My favorite song was "right back where you want me." And I actually wrote that about a relationship that I was having with my parents at the time. I didn't speak to my family for two years. I went to college, and they cut me off because I was gay, and it was a whole thing and small-town drama. I'm so fiercely independent and stubborn. I was like, "You know what, I'm just going to muscle through it, and I don't need you." And it was awful; I am prone to toxic relationships. That's just how it is. But with my family, I feel like I would sacrifice what I wanted and who I was, like my sexuality, for the sake of being where they wanted me to be and being who they wanted me to be. And it would feel so great to be accepted and belong, but I would have to pretend to be somebody else. and then ultimately, I would be like, "No, I don't want to do that." I was going between my love for my girlfriend and my feelings for her and my sexuality and then my family. I just decided to do what I wanted to do, and that's just kind of like, hope that someday it would be easier. Even now, I feel like I can't breathe when I go home. And it's going to take a lot of time to feel that, but I think I'm accepting myself.

But it's still hard.

Eraste: It was pretty awful. I mean, whenever you move out of a small town and you move to the metroplex and it's like you have all this freedom and you have all of these-- I don't know. I was born for the city, and I was born for the movement and chaos. I just kind of played into that a little too much, and then I was like, "Oh, no. Here I go on a downward spiral." It just felt like I've always been independent, and I can't handle myself, but I shouldn't have to.

What has been kind of the biggest challenge for you in the music industry or in your music career? 

Eraste: I think the biggest thing for me has been-- let me think. I feel like I don't have a music career. It's like impostor syndrome is real, but I just got started, and a year ago, I hadn't even met the people I was going to make this little album with, and I didn't believe in myself. And now that I do and I'm confident in my abilities-- because growing up, I didn't have parents that were proud of me or my parents don't really talk to me at all, and so I just kind of didn't know what I was capable of and I still don't. It's kind of an internal struggle. Once I'm confident, and I know what I'm capable of, and I believe in myself, then I think it will be a lot easier.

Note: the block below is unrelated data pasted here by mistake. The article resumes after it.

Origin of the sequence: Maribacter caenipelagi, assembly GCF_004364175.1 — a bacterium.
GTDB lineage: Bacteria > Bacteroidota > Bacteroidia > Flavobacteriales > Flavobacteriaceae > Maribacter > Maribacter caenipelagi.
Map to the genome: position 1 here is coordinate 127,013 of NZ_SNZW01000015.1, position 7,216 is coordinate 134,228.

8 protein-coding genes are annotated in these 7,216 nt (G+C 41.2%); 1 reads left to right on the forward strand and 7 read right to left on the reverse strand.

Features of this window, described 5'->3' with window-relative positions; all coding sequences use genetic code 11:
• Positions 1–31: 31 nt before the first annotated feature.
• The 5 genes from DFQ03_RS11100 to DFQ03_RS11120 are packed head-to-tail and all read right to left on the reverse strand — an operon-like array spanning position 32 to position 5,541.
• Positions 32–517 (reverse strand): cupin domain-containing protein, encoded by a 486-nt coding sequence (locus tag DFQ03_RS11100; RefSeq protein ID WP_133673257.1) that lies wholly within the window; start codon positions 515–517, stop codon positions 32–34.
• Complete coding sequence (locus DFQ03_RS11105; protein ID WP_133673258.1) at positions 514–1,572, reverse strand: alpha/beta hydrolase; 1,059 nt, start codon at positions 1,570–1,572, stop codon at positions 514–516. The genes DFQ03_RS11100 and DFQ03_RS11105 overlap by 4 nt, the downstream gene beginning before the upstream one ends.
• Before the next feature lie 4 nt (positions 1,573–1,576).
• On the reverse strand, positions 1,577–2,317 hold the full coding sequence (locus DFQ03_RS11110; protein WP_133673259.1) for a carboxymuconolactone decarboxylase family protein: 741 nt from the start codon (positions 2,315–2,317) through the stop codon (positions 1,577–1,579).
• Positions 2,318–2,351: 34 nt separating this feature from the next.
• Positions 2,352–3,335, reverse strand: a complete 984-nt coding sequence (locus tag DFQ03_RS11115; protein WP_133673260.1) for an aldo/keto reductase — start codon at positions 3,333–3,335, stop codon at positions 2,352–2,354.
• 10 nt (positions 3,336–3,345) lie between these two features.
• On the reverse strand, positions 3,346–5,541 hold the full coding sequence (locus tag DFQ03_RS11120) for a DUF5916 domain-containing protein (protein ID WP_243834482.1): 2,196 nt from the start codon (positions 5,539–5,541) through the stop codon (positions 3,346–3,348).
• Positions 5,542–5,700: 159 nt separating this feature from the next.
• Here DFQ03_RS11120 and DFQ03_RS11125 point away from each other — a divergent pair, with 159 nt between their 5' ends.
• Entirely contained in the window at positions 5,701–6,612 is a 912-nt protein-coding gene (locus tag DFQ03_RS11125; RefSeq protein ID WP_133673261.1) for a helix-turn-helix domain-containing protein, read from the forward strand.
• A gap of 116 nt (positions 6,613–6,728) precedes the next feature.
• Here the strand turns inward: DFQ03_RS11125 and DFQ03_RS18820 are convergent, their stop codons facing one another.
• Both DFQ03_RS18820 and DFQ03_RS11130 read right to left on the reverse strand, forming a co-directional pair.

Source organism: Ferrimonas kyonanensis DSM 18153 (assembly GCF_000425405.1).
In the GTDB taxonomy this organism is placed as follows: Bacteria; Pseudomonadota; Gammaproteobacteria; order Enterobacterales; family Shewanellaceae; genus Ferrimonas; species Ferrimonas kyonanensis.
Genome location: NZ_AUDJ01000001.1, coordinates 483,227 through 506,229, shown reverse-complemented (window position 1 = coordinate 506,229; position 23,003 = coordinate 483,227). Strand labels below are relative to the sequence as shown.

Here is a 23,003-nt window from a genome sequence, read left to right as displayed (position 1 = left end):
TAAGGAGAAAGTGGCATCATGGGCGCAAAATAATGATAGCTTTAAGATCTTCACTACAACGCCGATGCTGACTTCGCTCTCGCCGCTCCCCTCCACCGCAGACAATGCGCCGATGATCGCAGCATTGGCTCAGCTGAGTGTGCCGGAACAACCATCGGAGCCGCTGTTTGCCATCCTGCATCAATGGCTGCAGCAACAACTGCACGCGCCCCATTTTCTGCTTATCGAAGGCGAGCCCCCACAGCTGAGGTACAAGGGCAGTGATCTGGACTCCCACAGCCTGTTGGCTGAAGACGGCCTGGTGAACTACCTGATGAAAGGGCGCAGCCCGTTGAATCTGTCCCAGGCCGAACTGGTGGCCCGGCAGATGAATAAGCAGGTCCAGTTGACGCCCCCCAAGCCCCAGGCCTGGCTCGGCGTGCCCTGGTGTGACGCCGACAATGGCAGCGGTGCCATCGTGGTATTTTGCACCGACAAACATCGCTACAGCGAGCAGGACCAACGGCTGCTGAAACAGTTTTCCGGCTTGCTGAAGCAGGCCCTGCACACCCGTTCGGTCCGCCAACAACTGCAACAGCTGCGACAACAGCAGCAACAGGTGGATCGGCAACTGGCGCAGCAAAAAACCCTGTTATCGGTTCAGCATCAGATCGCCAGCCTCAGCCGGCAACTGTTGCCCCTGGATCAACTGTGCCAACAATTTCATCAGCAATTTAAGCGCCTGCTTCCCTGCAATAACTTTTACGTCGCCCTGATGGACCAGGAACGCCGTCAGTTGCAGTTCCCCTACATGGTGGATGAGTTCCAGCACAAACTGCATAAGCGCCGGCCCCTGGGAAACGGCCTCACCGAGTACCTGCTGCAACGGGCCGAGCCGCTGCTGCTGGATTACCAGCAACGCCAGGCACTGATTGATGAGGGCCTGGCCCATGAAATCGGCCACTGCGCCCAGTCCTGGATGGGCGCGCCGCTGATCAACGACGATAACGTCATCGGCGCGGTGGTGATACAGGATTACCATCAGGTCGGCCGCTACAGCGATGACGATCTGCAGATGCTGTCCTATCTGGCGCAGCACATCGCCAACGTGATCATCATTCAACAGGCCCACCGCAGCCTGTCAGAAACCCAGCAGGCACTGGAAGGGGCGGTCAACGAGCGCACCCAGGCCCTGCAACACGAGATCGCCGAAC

I was going to TCU on a full scholarship to be a religion major. My major was in Jesus, basically. I told my mom from day one-- I was like, "Sally, I don't want to go to college. Don't make me go to college." It was just kind of like, "If you're good at it, you should do it." I was just good at school for the sake of wanting approval and love and validation, and that got me a scholarship. I didn't know who I was, and I think that's so evident. I wanted to create something that I could explore and be a part of and have outside of myself, and so that's why I created Eraste. I was a stranger to my mental health and being in the city and being an adult and myself and what I wanted and who I was and being gay, all of these aspects of my life. I feel like finding myself musically and lyrically in what was okay to write and all of these things I've never written about or been encouraged to write about and these musical avenues that I've never been encouraged to, I don't know, I think that there's a lot of learning to do and a lot of aspects of who I am.

I feel like the market is so over-saturated with musicians? Do you kind of feel that competition, that pressure?

Eraste: Absolutely. I think what gives me a little security - and maybe it's just in my head. But I think a lot of people can write. And a lot of people have trauma. And a lot of people are going through stuff. And that's just being a musician and getting to reach into those places. But I think my tone is just really different. And I like that about myself. The things that make me, me, will bring something to the table that somebody else might not necessarily bring. 

What would be your best advice for young women, especially in music?

Eraste: One of the main things that I've learned the hard way with people not supporting me or being there for me, or encouraging my talent, is that I had to really do it for myself. And so I think it's confidence, yes. Have confidence, but not false confidence. If you can get to know yourself and all of the things that make you the way that you are and your abilities and what's within the scope of that, if you can be like, "I can do this, and I believe that I can do this. I don't think that anybody-- nobody else saying that I can't do this is going to drive me away from doing this." And I know everybody's like, "Confidence and belief in yourself." And that's totally cliche, but I think it is really warranted. Just know yourself as much as you can because I still know maybe 1% of myself. But having that kind of like, "I have myself even if nobody else does," is kind of comforting. 

Follow Eraste on Instagram and Spotify to stay tuned.

Emily Treadgold